The utilization of operation data on on-board equipment enables marine equipment manufacturers to understand actual operating conditions of equipment and the ongoing needs of users.
This paper introduces a system to provide users with equipment condition reports based on such operational data, called Sunflame Smart Support System, developed by Sunflame, a manufacturer of boiler burners and incinerators.
This service automatically produces reports on equipment conditions on a regular basis and in an emergency situation, sending them to users and encouraging the ship’s crew to take appropriate actions for greater economic efficiency and safety. Additionally, this paper highlights examples of how Sunflame attempts to improve the value of its services. Regarding a mechanism to collect data onboard vessels, Sunflame’s method enables the efficient acquisition of data from multiple devices and contributes to minimizing modifications to existing data loggers. Sunflame believes that it will need to develop a method that enables users to take action more effectively, and that it will be all the more important to link its systems to information from other equipment in the engine room.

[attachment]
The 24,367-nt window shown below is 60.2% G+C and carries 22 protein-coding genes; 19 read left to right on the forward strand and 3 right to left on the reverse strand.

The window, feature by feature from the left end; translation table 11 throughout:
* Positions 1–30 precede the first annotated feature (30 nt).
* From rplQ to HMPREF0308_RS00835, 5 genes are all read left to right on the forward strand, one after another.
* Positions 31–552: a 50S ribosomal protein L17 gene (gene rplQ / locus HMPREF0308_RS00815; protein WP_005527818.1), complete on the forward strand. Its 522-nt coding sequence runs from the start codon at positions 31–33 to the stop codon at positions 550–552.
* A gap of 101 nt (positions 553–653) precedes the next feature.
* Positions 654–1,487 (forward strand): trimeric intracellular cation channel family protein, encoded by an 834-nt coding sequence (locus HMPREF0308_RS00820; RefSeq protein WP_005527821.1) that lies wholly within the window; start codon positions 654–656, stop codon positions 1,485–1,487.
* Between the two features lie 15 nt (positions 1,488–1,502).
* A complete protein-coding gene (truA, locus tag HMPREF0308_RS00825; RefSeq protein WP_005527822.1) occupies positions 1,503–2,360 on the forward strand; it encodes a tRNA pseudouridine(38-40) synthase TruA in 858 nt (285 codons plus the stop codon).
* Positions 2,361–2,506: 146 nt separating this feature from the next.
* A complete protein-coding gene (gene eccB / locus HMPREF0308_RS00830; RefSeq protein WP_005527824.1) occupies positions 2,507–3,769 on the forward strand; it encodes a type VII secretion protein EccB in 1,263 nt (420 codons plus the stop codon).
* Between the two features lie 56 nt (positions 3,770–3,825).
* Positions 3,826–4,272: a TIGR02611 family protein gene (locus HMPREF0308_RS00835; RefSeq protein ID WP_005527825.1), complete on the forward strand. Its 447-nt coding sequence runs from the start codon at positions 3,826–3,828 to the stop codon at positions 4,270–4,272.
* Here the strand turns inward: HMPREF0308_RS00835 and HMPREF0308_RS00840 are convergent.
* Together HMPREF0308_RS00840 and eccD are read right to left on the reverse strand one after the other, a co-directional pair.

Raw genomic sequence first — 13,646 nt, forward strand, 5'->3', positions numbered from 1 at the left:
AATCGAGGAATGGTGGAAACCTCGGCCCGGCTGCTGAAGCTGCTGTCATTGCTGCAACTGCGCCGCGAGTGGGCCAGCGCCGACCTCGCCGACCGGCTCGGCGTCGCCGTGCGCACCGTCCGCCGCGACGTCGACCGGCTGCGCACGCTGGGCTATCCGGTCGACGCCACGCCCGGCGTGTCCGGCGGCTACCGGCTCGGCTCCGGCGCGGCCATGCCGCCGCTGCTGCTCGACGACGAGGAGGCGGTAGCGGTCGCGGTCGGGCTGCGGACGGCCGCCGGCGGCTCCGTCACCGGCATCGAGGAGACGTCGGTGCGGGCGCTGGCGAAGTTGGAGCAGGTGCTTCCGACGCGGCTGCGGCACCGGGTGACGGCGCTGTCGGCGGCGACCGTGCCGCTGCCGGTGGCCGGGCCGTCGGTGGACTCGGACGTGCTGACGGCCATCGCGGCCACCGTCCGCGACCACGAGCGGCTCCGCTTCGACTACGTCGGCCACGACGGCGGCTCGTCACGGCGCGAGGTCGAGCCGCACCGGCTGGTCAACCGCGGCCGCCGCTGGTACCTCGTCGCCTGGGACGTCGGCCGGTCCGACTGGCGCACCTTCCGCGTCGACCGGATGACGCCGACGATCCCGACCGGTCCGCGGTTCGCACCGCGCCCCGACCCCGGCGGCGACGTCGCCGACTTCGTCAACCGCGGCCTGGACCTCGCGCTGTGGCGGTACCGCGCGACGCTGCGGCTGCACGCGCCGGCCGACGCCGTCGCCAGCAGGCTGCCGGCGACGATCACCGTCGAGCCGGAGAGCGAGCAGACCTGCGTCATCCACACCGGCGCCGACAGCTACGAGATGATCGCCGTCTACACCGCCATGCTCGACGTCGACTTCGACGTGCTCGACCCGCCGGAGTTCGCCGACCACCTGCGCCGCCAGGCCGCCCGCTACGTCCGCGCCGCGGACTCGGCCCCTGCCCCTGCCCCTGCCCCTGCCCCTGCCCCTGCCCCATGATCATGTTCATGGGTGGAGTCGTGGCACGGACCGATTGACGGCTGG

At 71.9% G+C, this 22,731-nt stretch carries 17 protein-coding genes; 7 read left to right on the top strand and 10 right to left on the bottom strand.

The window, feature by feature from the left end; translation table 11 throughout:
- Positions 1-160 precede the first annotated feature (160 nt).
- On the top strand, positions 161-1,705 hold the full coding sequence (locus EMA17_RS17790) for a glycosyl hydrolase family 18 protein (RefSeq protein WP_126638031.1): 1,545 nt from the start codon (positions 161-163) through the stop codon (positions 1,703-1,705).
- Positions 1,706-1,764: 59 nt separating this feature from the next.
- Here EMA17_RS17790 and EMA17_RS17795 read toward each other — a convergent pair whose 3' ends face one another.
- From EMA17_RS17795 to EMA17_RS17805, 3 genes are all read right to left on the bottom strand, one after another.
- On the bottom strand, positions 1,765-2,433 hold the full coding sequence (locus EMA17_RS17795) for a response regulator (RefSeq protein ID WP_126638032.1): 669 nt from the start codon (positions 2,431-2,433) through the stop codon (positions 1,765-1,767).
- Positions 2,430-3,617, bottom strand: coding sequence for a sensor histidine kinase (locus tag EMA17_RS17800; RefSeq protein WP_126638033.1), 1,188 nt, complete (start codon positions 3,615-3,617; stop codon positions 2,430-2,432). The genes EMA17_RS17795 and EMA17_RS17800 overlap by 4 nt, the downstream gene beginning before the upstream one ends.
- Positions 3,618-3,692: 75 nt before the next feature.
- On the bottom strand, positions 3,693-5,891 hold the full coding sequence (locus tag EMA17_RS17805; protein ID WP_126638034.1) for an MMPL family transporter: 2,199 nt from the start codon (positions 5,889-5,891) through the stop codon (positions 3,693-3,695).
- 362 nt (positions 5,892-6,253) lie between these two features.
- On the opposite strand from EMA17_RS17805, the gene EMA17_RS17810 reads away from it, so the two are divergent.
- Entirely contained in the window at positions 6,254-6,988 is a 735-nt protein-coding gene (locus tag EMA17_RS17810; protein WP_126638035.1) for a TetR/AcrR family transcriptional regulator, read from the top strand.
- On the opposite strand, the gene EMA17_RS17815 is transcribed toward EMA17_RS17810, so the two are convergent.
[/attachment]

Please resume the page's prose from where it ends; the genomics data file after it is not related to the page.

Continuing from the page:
Many ships in service have been started to be retrofitted BWTS (Ballast Water Treatment System) on board the vessel in the world and also new shipbuilding has started to be equipped BWTS with new design and construction for its installation after the regulation, the International Convention for the control and Management of ships' Ballast Water and Sediments, 2004 became effective on 8 September 2017. After then, ship owners have experienced some troubles and/or incidents on their BWTS installed or retrofitted in their vessels. This time, some troubles caused on BWTS's in some vessels will be shown in this paper.
Biofuels such as bioethanol and biodiesel have been promoted as a climate change solution for the transport sector, including automobiles. Biofuels blended with conventional fuels have also been tested in the marine sector to comply with the IMO GHG regulations. As most biofuels are currently produced from land-based crops, there is a concern that increased consumption of biofuels may require agricultural expansion at a global scale, leading to additional carbon emissions. This effect is called Indirect Land Use Change (ILUC). This survey report describes a series of sustainability criteria and GHG emissions of biofuels used in the transport sector by referring to the EU Renewable Energy Directive 2018/2001/EU (EU-RED II). High ILUC-risk feedstocks are determined and the share of biofuels produced from food and feed crops is intended to be limited and gradually reduced to zero. In contrast, low ILUC-risk biofuels are certified, and advanced biofuels produced from wasted biomass are recommended for future use.